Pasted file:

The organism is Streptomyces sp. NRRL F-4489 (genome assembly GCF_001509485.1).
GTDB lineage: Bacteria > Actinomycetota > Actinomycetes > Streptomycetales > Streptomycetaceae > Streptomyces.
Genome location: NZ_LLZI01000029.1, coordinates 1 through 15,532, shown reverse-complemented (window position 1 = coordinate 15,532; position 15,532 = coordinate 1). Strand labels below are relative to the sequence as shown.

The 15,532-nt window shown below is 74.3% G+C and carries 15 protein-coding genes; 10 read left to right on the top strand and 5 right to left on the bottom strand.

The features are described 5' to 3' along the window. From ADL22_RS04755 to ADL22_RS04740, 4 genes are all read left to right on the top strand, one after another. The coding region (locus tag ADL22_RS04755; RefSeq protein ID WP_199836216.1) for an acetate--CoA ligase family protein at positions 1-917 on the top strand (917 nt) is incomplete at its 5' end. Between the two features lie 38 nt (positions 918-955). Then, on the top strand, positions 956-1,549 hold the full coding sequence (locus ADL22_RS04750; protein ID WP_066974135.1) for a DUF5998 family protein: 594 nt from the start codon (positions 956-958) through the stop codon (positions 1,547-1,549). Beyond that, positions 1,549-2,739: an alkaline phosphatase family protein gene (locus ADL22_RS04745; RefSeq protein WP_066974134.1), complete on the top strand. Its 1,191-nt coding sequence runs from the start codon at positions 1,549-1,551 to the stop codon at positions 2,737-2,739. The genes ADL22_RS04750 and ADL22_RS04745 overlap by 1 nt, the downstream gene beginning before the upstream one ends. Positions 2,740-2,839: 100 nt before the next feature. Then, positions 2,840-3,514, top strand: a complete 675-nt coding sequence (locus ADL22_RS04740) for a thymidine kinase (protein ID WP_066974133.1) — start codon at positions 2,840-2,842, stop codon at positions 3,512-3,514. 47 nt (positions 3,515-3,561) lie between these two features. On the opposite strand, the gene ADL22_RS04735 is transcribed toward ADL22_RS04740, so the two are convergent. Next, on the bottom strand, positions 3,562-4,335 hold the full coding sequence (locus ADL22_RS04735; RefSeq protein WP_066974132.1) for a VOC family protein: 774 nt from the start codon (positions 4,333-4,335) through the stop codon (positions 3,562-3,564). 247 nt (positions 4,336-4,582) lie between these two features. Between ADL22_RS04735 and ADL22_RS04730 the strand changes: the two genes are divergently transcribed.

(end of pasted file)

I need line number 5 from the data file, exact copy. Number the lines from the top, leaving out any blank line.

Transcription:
The features are described 5' to 3' along the window. From ADL22_RS04755 to ADL22_RS04740, 4 genes are all read left to right on the top strand, one after another. The coding region (locus tag ADL22_RS04755; RefSeq protein ID WP_199836216.1) for an acetate--CoA ligase family protein at positions 1-917 on the top strand (917 nt) is incomplete at its 5' end. Between the two features lie 38 nt (positions 918-955). Then, on the top strand, positions 956-1,549 hold the full coding sequence (locus ADL22_RS04750; protein ID WP_066974135.1) for a DUF5998 family protein: 594 nt from the start codon (positions 956-958) through the stop codon (positions 1,547-1,549). Beyond that, positions 1,549-2,739: an alkaline phosphatase family protein gene (locus ADL22_RS04745; RefSeq protein WP_066974134.1), complete on the top strand. Its 1,191-nt coding sequence runs from the start codon at positions 1,549-1,551 to the stop codon at positions 2,737-2,739. The genes ADL22_RS04750 and ADL22_RS04745 overlap by 1 nt, the downstream gene beginning before the upstream one ends. Positions 2,740-2,839: 100 nt before the next feature. Then, positions 2,840-3,514, top strand: a complete 675-nt coding sequence (locus ADL22_RS04740) for a thymidine kinase (protein ID WP_066974133.1) — start codon at positions 2,840-2,842, stop codon at positions 3,512-3,514. 47 nt (positions 3,515-3,561) lie between these two features. On the opposite strand, the gene ADL22_RS04735 is transcribed toward ADL22_RS04740, so the two are convergent. Next, on the bottom strand, positions 3,562-4,335 hold the full coding sequence (locus ADL22_RS04735; RefSeq protein WP_066974132.1) for a VOC family protein: 774 nt from the start codon (positions 4,333-4,335) through the stop codon (positions 3,562-3,564). 247 nt (positions 4,336-4,582) lie between these two features. Between ADL22_RS04735 and ADL22_RS04730 the strand changes: the two genes are divergently transcribed.